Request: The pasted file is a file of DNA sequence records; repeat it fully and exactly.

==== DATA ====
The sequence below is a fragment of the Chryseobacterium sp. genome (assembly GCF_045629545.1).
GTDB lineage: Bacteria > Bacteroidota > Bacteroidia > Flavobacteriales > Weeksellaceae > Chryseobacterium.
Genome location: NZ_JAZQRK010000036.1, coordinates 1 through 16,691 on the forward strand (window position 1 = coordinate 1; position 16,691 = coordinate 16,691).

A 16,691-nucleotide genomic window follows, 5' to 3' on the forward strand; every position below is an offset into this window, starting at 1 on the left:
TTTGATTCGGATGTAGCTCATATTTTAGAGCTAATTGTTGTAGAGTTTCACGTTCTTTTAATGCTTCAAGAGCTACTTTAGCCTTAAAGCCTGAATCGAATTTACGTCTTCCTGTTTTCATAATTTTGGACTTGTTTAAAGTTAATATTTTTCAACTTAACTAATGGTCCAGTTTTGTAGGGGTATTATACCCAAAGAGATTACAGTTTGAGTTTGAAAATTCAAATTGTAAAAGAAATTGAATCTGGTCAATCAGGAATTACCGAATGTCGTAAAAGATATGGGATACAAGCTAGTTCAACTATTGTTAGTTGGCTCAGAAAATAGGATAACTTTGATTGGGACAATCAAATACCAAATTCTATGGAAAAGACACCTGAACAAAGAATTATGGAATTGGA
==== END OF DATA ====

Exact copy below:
The sequence below is a fragment of the Chryseobacterium sp. genome (assembly GCF_045629545.1).
GTDB lineage: Bacteria > Bacteroidota > Bacteroidia > Flavobacteriales > Weeksellaceae > Chryseobacterium.
Genome location: NZ_JAZQRK010000036.1, coordinates 1 through 16,691 on the forward strand (window position 1 = coordinate 1; position 16,691 = coordinate 16,691).

A 16,691-nucleotide genomic window follows, 5' to 3' on the forward strand; every position below is an offset into this window, starting at 1 on the left:
TTTGATTCGGATGTAGCTCATATTTTAGAGCTAATTGTTGTAGAGTTTCACGTTCTTTTAATGCTTCAAGAGCTACTTTAGCCTTAAAGCCTGAATCGAATTTACGTCTTCCTGTTTTCATAATTTTGGACTTGTTTAAAGTTAATATTTTTCAACTTAACTAATGGTCCAGTTTTGTAGGGGTATTATACCCAAAGAGATTACAGTTTGAGTTTGAAAATTCAAATTGTAAAAGAAATTGAATCTGGTCAATCAGGAATTACCGAATGTCGTAAAAGATATGGGATACAAGCTAGTTCAACTATTGTTAGTTGGCTCAGAAAATAGGATAACTTTGATTGGGACAATCAAATACCAAATTCTATGGAAAAGACACCTGAACAAAGAATTATGGAATTGGA